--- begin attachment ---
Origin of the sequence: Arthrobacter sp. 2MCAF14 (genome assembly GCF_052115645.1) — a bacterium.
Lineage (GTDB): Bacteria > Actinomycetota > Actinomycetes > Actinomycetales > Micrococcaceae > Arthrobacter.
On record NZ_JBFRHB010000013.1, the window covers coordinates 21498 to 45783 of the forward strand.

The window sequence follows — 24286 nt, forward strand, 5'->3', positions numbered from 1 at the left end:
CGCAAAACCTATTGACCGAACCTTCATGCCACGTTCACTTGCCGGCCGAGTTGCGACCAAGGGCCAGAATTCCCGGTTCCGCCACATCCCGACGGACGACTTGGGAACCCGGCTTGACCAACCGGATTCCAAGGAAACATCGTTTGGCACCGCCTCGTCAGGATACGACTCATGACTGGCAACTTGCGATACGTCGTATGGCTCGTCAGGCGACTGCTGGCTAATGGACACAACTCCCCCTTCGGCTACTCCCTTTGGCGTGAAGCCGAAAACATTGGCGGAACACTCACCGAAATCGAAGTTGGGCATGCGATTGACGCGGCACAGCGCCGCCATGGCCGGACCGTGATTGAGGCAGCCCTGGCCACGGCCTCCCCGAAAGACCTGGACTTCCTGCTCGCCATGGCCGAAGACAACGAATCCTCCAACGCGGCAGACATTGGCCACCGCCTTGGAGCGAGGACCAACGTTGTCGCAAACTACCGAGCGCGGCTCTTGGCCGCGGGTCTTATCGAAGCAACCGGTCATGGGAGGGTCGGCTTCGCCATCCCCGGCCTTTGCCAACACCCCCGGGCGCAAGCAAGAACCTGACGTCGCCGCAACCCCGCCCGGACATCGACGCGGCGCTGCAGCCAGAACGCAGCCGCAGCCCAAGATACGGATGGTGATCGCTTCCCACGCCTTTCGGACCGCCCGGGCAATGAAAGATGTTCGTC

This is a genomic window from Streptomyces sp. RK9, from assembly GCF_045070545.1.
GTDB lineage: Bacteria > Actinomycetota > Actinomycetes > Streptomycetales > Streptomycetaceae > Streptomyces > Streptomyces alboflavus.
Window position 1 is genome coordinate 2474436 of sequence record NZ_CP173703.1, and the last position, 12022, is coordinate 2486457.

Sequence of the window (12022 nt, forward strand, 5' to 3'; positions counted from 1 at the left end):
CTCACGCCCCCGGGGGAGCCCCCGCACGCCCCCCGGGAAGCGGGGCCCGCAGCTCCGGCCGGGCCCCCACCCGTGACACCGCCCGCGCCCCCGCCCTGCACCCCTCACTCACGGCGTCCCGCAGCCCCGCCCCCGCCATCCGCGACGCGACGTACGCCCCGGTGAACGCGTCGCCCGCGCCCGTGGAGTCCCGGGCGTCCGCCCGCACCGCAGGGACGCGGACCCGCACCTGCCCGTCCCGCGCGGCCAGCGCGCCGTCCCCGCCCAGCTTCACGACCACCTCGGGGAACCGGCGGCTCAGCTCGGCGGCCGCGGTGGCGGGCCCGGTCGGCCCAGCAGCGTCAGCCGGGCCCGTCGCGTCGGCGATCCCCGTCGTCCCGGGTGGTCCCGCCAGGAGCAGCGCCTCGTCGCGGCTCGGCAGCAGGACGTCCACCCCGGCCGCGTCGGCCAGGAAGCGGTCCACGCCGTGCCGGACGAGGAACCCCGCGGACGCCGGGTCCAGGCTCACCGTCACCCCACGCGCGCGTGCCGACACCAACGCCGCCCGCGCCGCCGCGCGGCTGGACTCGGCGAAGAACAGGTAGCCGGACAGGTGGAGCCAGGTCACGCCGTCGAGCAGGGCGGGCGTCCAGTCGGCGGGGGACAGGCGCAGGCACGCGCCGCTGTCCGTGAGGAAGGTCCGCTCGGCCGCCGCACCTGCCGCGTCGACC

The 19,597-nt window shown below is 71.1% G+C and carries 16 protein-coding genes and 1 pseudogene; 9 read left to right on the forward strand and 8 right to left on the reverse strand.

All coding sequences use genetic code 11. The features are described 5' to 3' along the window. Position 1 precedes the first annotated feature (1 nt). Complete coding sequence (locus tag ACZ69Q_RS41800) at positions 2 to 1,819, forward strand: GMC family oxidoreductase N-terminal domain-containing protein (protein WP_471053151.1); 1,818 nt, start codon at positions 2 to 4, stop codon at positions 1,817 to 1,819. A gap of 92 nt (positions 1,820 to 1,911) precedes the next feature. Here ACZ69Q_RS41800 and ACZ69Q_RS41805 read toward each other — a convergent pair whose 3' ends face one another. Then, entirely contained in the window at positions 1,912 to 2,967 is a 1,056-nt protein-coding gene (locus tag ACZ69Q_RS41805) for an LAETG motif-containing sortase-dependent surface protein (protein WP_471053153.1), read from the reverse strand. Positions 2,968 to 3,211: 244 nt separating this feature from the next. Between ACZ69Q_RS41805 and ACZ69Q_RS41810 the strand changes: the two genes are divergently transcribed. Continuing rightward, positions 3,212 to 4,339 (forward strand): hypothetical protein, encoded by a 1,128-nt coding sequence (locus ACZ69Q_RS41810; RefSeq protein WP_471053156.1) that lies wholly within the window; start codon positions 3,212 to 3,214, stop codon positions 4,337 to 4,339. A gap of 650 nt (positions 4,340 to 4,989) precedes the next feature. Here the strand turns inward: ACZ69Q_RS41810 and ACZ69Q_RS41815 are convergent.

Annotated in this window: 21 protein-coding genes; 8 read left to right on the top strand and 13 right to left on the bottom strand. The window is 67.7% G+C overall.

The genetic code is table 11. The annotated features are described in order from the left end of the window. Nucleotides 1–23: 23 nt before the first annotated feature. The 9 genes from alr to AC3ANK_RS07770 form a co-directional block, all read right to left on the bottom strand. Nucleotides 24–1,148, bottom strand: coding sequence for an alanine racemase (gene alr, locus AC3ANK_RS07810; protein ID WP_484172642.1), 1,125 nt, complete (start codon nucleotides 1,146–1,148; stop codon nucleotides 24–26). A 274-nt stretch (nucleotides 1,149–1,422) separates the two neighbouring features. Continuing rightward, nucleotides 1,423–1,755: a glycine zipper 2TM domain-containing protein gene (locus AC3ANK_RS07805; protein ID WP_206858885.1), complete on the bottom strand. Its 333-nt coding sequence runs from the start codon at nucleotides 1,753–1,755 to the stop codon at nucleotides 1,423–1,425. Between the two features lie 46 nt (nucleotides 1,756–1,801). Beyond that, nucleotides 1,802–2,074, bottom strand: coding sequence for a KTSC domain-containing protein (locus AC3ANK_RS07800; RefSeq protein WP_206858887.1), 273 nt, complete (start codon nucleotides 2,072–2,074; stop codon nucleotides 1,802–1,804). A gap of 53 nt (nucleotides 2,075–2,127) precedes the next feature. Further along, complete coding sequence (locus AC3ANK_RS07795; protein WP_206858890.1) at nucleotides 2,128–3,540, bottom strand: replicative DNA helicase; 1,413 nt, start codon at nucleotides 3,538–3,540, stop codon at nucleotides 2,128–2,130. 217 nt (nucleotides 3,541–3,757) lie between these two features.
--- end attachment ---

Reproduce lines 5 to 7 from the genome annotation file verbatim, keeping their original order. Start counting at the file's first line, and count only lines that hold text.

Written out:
CGCAAAACCTATTGACCGAACCTTCATGCCACGTTCACTTGCCGGCCGAGTTGCGACCAAGGGCCAGAATTCCCGGTTCCGCCACATCCCGACGGACGACTTGGGAACCCGGCTTGACCAACCGGATTCCAAGGAAACATCGTTTGGCACCGCCTCGTCAGGATACGACTCATGACTGGCAACTTGCGATACGTCGTATGGCTCGTCAGGCGACTGCTGGCTAATGGACACAACTCCCCCTTCGGCTACTCCCTTTGGCGTGAAGCCGAAAACATTGGCGGAACACTCACCGAAATCGAAGTTGGGCATGCGATTGACGCGGCACAGCGCCGCCATGGCCGGACCGTGATTGAGGCAGCCCTGGCCACGGCCTCCCCGAAAGACCTGGACTTCCTGCTCGCCATGGCCGAAGACAACGAATCCTCCAACGCGGCAGACATTGGCCACCGCCTTGGAGCGAGGACCAACGTTGTCGCAAACTACCGAGCGCGGCTCTTGGCCGCGGGTCTTATCGAAGCAACCGGTCATGGGAGGGTCGGCTTCGCCATCCCCGGCCTTTGCCAACACCCCCGGGCGCAAGCAAGAACCTGACGTCGCCGCAACCCCGCCCGGACATCGACGCGGCGCTGCAGCCAGAACGCAGCCGCAGCCCAAGATACGGATGGTGATCGCTTCCCACGCCTTTCGGACCGCCCGGGCAATGAAAGATGTTCGTC

This is a genomic window from Streptomyces sp. RK9, from assembly GCF_045070545.1.
GTDB lineage: Bacteria > Actinomycetota > Actinomycetes > Streptomycetales > Streptomycetaceae > Streptomyces > Streptomyces alboflavus.